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Illustration of two rocks in space with an attractive force of 4 N each, then another image with the rocks closer together at 250 m distance showing a stronger force of attraction.

Calculating the Force of Attraction Between Rocks at a Reduced Distance


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Question: Two rocks are close to each other in space. An attractive force of 4 newtons (N) acts on each of the rocks. If the distance between the rocks is reduced to 250 meters (m), what would be the force of attraction acting on each rock?

Asked by nevaehg

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The force of gravity between two objects in space is given by Newton's Law of Universal Gravitation: F=G*(m1*m2)/d^2 where: - F is the force between the masses, - G is the gravitational constant, - m1 and m2 are the masses of the two objects, and - d is the distance between the centers of the two objects. From your question, we can see that the initial force F is 4 N and the initial distance d is unknown. When the distance is reduced to 250 m, the new force F' and the new distance d' are to be determined. Since we don't know the masses m1 and m2, we can't calculate the exact force. But we can say that the force is proportional to the inverse square of the distance. F/d^2 = F'/d'^2 We know that F = 4 N and d' = 250 m, but without knowing the initial distance or the masses of the objects, we can't say exactly what F' would be. However, if the distance is reduced, the force will increase, because they are inversely proportional. They behave in such a way that if one is halved, the other is quadrupled. If you could provide more information, I would be able to give a more precise answer.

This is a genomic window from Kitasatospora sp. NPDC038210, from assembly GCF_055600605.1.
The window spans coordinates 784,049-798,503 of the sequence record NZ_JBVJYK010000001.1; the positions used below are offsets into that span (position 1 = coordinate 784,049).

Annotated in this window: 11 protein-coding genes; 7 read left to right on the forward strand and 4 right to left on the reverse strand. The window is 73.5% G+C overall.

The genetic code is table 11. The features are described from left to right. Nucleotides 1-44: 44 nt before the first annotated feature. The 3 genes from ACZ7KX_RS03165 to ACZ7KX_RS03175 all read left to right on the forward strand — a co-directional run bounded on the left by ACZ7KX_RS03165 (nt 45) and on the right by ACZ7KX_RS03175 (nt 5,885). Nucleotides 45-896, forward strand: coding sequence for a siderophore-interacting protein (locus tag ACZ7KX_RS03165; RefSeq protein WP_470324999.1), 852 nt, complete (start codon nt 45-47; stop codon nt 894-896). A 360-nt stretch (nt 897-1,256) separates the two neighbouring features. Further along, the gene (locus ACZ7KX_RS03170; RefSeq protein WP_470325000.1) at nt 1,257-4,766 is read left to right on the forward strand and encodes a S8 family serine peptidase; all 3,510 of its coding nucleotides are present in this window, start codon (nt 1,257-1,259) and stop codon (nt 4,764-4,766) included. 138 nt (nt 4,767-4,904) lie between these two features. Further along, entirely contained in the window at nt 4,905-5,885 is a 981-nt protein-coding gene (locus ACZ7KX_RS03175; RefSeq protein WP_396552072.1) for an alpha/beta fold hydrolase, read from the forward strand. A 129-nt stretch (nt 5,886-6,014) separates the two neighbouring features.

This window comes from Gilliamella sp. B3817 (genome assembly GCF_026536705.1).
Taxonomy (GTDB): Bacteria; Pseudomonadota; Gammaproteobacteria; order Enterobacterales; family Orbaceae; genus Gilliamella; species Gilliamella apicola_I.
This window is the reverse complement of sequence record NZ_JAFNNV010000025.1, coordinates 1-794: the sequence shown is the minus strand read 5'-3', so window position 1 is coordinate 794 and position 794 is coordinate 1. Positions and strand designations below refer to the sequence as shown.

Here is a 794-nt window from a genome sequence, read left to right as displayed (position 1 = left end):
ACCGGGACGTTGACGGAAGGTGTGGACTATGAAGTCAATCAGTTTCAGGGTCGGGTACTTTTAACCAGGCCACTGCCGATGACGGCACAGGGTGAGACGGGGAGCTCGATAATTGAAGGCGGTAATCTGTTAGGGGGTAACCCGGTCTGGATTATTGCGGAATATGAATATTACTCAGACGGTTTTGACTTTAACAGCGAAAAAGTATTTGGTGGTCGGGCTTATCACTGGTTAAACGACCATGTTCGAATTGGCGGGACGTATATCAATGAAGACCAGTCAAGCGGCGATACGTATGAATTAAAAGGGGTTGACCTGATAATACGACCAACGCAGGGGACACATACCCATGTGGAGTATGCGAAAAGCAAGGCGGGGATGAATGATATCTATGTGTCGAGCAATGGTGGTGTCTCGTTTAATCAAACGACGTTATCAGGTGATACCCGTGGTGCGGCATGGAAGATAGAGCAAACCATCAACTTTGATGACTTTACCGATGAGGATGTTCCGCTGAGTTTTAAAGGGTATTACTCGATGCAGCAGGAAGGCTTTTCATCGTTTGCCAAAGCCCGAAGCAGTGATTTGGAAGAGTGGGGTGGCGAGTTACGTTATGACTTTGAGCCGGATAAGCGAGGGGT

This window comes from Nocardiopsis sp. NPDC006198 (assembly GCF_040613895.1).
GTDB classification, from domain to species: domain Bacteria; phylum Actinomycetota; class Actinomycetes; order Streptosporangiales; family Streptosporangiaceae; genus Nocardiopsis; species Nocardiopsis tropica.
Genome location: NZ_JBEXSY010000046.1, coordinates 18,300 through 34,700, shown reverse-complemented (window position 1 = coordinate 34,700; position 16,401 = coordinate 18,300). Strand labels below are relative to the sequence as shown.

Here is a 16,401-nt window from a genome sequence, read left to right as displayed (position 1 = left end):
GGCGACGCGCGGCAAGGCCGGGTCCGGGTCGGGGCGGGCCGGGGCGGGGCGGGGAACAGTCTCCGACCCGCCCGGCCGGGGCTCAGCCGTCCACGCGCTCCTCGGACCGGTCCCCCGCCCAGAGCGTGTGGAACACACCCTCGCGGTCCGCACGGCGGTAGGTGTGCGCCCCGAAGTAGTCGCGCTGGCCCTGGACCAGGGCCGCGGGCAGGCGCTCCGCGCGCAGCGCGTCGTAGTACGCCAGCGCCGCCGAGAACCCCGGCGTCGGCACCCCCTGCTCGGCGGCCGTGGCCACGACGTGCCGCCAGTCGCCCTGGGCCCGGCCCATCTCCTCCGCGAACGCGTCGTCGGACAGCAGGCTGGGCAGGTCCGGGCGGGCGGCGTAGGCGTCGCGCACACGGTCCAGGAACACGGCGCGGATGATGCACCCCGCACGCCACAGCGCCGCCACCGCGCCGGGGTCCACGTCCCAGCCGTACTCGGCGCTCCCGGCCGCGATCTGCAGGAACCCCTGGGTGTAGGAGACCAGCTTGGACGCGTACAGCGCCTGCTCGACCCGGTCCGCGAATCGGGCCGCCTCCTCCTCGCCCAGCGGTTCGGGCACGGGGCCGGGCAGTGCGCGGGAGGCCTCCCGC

Answered by gpt-4

March 22, 2024, 10:19 a.m.

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This article was generated in part by one of OpenAI’s large-scale language-generation model, answering user nevaehg's question. Images were generated with OpenAI's AI model, DALL·E 2. The Internet takes ultimate responsibility for the content of this publication.
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Published: Friday, March 22, 2024

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